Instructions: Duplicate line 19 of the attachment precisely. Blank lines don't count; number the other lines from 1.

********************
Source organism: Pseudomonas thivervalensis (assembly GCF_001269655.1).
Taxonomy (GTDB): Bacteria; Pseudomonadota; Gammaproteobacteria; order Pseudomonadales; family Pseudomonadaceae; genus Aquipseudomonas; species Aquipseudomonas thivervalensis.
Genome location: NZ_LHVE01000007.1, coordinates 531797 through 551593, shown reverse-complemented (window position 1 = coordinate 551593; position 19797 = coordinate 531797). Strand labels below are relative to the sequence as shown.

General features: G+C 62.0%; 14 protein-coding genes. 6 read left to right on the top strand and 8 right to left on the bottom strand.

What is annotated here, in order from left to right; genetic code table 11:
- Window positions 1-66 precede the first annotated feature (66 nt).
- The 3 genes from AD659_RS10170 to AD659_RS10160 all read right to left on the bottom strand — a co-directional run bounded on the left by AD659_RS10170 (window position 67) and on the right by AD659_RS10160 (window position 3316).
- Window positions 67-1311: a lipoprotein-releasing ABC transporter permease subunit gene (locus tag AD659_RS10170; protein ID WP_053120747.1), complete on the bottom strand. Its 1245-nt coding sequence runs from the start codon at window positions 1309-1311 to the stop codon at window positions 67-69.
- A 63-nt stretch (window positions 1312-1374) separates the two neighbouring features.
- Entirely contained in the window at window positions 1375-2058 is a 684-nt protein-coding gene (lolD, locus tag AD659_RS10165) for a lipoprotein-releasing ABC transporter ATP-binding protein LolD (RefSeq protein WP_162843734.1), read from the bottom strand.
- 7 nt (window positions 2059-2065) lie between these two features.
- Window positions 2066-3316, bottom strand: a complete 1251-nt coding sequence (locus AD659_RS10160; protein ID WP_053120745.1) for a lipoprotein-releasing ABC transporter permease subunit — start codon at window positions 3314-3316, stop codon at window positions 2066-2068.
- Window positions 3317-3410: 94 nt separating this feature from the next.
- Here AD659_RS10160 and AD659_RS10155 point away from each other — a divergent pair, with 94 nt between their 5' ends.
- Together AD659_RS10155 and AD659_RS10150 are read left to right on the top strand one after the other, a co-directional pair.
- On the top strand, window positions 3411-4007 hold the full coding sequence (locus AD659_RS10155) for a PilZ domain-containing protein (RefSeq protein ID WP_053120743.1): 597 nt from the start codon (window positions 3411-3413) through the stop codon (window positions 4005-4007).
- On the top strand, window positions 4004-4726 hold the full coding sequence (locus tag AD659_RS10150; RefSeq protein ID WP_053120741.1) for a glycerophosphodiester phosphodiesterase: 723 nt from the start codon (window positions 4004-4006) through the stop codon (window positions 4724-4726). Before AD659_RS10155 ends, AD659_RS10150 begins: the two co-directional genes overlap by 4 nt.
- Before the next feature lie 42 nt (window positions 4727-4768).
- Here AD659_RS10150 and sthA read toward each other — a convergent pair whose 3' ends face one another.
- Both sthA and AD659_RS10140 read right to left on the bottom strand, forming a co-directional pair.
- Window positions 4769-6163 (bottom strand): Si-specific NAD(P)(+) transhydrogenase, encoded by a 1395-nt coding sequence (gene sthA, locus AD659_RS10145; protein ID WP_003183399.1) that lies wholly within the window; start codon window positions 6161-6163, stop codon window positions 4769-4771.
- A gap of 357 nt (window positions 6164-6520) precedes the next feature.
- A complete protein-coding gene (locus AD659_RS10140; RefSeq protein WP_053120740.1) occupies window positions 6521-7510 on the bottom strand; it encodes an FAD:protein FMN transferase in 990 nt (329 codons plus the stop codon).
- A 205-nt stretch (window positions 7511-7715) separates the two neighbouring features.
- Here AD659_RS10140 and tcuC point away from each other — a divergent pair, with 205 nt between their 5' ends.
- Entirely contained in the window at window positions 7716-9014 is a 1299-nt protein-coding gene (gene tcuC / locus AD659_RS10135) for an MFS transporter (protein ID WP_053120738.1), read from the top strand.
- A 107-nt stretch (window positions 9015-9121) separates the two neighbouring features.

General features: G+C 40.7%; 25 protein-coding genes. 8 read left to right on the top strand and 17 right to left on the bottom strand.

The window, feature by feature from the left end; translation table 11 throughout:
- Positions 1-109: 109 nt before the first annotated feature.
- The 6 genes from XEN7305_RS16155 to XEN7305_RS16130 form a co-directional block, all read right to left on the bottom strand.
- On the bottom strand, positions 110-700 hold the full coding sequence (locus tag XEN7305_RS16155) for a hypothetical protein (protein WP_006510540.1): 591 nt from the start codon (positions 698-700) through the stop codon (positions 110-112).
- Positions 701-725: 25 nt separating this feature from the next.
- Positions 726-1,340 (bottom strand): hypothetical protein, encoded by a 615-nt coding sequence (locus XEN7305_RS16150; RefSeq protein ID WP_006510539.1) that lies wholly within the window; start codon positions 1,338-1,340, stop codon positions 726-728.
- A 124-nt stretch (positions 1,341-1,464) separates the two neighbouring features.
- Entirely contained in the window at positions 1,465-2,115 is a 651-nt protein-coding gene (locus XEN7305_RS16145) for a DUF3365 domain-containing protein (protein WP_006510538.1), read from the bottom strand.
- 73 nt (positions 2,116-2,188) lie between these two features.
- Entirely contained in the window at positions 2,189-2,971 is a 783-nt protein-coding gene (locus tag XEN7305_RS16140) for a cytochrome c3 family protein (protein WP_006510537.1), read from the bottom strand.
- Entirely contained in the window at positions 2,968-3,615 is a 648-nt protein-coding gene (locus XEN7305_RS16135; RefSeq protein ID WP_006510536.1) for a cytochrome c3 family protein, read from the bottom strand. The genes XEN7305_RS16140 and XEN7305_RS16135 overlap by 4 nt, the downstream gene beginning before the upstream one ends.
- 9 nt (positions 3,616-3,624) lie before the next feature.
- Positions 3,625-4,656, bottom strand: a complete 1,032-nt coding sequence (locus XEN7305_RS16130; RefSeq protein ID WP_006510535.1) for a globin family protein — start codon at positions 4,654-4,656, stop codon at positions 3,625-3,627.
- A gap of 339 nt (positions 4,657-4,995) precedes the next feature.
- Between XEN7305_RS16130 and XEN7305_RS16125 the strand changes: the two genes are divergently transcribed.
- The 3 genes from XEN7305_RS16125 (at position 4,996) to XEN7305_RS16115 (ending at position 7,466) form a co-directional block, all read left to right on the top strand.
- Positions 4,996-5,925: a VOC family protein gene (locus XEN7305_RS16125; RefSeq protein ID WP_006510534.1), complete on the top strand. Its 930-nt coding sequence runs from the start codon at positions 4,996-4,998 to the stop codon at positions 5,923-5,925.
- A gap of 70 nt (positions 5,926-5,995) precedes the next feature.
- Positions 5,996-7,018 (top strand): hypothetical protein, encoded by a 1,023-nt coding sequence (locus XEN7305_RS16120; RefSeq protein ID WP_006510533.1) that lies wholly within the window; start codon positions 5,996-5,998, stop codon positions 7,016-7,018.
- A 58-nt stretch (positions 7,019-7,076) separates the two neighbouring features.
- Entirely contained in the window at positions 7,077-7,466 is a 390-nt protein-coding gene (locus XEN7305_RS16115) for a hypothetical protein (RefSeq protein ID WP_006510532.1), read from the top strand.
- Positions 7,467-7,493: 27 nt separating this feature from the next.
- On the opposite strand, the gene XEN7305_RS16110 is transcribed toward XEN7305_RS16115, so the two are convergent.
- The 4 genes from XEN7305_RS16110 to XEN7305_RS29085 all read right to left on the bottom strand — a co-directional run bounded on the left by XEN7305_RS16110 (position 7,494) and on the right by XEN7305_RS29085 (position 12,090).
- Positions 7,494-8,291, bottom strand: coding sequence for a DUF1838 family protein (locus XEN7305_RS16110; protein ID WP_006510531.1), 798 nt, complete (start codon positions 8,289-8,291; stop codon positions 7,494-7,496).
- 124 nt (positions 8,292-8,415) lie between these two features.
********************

- Here AD659_RS10150 and sthA read toward each other — a convergent pair whose 3' ends face one another.